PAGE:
How Are Quartz Countertops Made?

Kitchen with quartz countertops

For anyone that is thinking about getting quartz countertops, you might be wondering how they are made. Quartz countertops are unique in that they aren’t natural like marble or granite; they are engineered with a mix of natural quartz, resins, polymers, pigments, and resins. Specifically, they are made of around 90% ground quartz, and the last 10% or so is comprised of various resins, polymers, and pigments, and even polyester resins are commonly added. 

Unlike natural stone countertops, whose natural veins and colors can’t be changed, Quartz kitchen countertops can come in various colors and patterns, with pigments and stones added to fit the desired look and all of which can be made to look uniform.

After the raw ingredients of quartz are mixed together, they begin to form a paste-like consistency similar to damp sand. They start to bond together, and the manufacturers can move on to the next step in the process.

The mix of sediment is sent into a large mold designed to shape the raw materials into long, flat, rectangular slabs. This is when the quartz begins to take shape as a slab.

After it has been put in the mold, it will be completely smoothed out to ensure that it is evenly distributed and that there are no gaps where air can get in. The mixture must be molded properly as it’s essential for the quartz slabs to be nonporous and airtight.

Once the mold is ready, the materials will be compressed with immense pressure by a large machine in order to form solid quartz slabs that are 1-inch thick. 

Special processes are used to make sure that the slab is airtight and nonporous. Process such as industrial vacuums sucking any air pockets out of the quartz material as the mixture is compressed, and vibrations that help shake out any loose stones and really solidify the construction. This is done to make the quartz slabs as solid and airtight as possible, preventing bacteria or liquids from finding air pockets or little pores.

Because quartz is a manmade stone, extra effort can be put into making the surface as practical as possible for kitchen usage. After all of the compression is done, the quartz is sent through hot machines to be ‘baked’ and dried as the machines use heat and pressure to fully solidify the quartz and ensure that the surface is smooth.

After the slabs are dried and heated, the quartz is ready for the finishing touches. This involves large machines that polish the slabs until they are perfectly shiny, and a precise cutting process to account for the different styles and uses of the individual slabs. The slabs might have a final round of hand-polishing to give them an extra shine before it makes its way to your home to give your kitchen a fresh new look.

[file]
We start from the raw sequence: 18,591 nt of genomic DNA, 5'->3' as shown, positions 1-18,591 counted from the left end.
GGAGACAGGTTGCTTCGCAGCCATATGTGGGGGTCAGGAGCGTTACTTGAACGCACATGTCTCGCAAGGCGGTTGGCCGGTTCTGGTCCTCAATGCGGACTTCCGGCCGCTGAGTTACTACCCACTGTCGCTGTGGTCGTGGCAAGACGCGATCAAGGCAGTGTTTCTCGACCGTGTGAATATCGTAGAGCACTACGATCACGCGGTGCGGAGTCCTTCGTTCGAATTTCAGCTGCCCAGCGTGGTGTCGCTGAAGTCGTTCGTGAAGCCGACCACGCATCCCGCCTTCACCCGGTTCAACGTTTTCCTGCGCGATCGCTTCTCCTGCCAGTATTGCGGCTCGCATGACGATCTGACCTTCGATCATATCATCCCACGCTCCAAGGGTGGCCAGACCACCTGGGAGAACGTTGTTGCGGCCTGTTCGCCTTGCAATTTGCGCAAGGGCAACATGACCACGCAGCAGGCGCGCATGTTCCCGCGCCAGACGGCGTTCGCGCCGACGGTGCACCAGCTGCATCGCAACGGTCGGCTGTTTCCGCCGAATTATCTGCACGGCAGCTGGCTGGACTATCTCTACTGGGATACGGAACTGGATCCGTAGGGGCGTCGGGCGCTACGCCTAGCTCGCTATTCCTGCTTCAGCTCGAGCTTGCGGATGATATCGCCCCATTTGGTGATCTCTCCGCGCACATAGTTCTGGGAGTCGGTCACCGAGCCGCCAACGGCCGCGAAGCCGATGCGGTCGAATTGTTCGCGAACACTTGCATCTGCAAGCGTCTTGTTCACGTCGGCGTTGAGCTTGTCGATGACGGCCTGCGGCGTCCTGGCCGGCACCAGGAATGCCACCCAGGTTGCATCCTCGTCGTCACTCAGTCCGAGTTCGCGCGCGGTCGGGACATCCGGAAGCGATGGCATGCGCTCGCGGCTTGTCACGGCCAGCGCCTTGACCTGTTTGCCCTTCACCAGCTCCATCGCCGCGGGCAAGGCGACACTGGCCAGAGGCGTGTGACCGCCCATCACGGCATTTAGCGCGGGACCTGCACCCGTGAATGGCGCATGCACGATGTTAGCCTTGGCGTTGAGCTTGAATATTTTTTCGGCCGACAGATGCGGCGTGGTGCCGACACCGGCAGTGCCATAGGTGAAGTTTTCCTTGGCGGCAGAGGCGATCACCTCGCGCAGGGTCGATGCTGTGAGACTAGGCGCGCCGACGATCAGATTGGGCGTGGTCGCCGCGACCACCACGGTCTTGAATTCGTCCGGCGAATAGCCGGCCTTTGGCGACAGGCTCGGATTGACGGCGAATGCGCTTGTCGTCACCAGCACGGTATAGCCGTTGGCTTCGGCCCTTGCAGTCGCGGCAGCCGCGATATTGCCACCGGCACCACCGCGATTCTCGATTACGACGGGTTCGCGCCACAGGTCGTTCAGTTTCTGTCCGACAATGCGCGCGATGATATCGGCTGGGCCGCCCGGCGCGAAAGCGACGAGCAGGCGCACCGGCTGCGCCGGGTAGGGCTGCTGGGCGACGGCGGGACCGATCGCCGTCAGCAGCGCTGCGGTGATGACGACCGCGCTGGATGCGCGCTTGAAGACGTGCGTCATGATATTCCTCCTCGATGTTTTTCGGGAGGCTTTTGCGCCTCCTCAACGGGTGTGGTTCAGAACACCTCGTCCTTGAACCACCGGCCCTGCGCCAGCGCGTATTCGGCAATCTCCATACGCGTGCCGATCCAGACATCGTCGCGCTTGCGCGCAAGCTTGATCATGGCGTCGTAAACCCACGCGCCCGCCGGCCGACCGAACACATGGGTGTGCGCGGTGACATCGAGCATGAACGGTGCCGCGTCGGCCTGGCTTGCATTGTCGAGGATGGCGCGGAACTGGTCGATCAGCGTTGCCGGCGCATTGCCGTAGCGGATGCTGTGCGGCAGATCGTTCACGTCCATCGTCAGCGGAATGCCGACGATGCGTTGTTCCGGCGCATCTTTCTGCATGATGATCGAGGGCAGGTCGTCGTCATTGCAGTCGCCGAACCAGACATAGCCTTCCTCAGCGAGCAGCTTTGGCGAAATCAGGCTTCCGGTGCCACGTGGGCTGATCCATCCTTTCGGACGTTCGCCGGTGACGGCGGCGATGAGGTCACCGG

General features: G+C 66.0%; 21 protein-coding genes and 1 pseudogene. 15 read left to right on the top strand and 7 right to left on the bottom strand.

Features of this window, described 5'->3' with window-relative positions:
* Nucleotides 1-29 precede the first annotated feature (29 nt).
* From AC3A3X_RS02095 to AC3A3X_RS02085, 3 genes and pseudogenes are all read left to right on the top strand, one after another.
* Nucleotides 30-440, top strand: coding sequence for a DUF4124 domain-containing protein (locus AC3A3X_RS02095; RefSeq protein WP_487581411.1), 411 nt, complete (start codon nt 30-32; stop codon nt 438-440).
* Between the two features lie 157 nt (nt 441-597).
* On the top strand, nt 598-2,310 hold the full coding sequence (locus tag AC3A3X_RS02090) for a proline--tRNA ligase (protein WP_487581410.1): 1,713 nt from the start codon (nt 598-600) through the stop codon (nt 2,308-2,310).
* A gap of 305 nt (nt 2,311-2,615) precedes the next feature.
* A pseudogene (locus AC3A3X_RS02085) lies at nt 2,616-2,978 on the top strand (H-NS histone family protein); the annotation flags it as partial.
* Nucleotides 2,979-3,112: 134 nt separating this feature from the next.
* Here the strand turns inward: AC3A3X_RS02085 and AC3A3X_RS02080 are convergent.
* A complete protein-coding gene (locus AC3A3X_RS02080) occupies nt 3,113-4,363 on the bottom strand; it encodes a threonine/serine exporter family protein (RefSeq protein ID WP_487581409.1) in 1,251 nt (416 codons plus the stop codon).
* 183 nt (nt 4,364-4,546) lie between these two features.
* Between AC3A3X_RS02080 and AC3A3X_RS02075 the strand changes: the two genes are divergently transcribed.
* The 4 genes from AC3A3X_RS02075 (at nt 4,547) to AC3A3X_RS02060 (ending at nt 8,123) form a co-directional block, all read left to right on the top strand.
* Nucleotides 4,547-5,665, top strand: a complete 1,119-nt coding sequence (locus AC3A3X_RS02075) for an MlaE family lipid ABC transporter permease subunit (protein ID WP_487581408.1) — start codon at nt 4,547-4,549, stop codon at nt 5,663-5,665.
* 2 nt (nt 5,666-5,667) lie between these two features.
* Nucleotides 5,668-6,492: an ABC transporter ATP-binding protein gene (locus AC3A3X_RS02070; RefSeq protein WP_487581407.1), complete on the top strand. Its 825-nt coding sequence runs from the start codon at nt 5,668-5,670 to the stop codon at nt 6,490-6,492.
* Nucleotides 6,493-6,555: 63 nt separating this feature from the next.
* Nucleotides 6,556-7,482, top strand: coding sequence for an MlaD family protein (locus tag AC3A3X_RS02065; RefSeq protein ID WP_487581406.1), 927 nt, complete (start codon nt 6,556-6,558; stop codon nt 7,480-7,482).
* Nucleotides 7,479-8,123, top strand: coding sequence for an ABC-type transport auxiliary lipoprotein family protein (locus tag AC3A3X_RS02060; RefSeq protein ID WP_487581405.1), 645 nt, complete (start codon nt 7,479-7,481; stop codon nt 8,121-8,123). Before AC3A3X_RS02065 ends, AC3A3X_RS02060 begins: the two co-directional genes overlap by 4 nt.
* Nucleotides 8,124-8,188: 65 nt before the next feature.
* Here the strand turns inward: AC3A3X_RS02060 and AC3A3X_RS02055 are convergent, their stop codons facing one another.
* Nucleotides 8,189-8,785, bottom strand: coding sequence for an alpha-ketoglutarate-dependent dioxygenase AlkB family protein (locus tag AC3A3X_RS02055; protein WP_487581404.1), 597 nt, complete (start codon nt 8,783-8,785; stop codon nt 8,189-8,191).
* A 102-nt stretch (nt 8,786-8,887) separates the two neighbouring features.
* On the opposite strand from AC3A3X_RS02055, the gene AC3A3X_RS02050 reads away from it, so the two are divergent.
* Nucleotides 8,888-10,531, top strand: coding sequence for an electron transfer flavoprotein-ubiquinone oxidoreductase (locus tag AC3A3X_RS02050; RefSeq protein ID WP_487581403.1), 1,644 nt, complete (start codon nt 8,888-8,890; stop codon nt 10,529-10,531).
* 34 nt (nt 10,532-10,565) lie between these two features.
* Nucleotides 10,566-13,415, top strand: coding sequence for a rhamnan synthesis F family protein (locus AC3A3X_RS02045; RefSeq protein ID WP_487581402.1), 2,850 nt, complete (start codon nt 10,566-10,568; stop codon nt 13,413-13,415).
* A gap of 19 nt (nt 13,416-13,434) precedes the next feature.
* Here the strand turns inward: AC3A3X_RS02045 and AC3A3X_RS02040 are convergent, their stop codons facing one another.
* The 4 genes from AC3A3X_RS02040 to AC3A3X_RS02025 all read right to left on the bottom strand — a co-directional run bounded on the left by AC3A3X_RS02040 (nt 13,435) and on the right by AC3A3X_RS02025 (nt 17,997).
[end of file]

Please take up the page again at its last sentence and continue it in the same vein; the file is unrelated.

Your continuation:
Pros of Quartz Countertops

Over the years, Quartz countertops have become a popular inclusion in most people’s homes, whether for a bathroom countertop or in the kitchen. They tend to be popular due to their beautiful color and look, but they have many more benefits. 

Quartz is a very hard material, even harder than granite (another popular option for countertops), making it very durable and strong once installed in your home. The natural mineral quartz is also resistant to chemicals, meaning that your quartz countertops are resistant to chemicals and stains. Unlike granite or natural stone countertops, quartz countertops are not porous. Since they use resin, it results in easy maintenance and clean-up

These countertops are also extremely heat resistant, though only to a certain threshold. The quartz slabs are cured at about 180 degrees Fahrenheit during fabrication. This process allows the countertops to develop a resistance to stains, chips, and abrasions and can resist heat up to 300 degrees Fahrenheit. The resin binders within the quartz slab can change their chemical state if exposed to temperatures above this range, often impacting the color of the quartz.

One final thing that’s great about quartz is its abundance. Since the actual mineral quartz is quite common in the earth, quartz countertops have a much less environmental effect than other kitchen countertops. Certain natural stones like granite require a lot of work for mining the stone and getting it out of the quarries. By choosing quartz countertops as an option for your home, you’re making a more environmentally friendly choice as well! 

How to get Quartz Countertops for my Kitchen or Bathroom

If you’re now wanting to invest in some quartz countertops in your home, we have the perfect team to help get them installed. Whitewater has a team of trained professionals who have been installing kitchen and bathroom products for over 40 years. Our team would be more than happy to help you explore your options and give you a free quote. If you’re interested in getting a beautiful quartz countertop installed into your home, call Whitewater today! 

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